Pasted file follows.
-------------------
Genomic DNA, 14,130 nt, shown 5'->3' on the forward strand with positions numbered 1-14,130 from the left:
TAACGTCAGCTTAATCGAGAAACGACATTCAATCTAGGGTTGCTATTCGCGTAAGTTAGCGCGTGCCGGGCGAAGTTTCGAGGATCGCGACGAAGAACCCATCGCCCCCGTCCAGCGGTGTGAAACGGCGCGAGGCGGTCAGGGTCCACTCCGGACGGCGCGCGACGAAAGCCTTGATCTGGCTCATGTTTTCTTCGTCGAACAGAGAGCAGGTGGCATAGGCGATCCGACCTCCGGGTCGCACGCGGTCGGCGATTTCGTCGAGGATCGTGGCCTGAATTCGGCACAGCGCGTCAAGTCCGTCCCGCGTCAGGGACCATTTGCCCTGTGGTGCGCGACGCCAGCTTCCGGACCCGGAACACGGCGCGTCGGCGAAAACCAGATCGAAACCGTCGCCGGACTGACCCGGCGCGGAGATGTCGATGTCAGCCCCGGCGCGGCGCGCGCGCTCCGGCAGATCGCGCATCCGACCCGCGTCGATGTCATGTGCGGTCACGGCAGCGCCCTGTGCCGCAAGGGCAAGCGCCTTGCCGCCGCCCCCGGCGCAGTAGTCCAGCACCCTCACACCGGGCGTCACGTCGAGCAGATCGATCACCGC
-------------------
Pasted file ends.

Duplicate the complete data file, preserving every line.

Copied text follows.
Genomic DNA, 14,130 nt, shown 5'->3' on the forward strand with positions numbered 1-14,130 from the left:
TAACGTCAGCTTAATCGAGAAACGACATTCAATCTAGGGTTGCTATTCGCGTAAGTTAGCGCGTGCCGGGCGAAGTTTCGAGGATCGCGACGAAGAACCCATCGCCCCCGTCCAGCGGTGTGAAACGGCGCGAGGCGGTCAGGGTCCACTCCGGACGGCGCGCGACGAAAGCCTTGATCTGGCTCATGTTTTCTTCGTCGAACAGAGAGCAGGTGGCATAGGCGATCCGACCTCCGGGTCGCACGCGGTCGGCGATTTCGTCGAGGATCGTGGCCTGAATTCGGCACAGCGCGTCAAGTCCGTCCCGCGTCAGGGACCATTTGCCCTGTGGTGCGCGACGCCAGCTTCCGGACCCGGAACACGGCGCGTCGGCGAAAACCAGATCGAAACCGTCGCCGGACTGACCCGGCGCGGAGATGTCGATGTCAGCCCCGGCGCGGCGCGCGCGCTCCGGCAGATCGCGCATCCGACCCGCGTCGATGTCATGTGCGGTCACGGCAGCGCCCTGTGCCGCAAGGGCAAGCGCCTTGCCGCCGCCCCCGGCGCAGTAGTCCAGCACCCTCACACCGGGCGTCACGTCGAGCAGATCGATCACCGC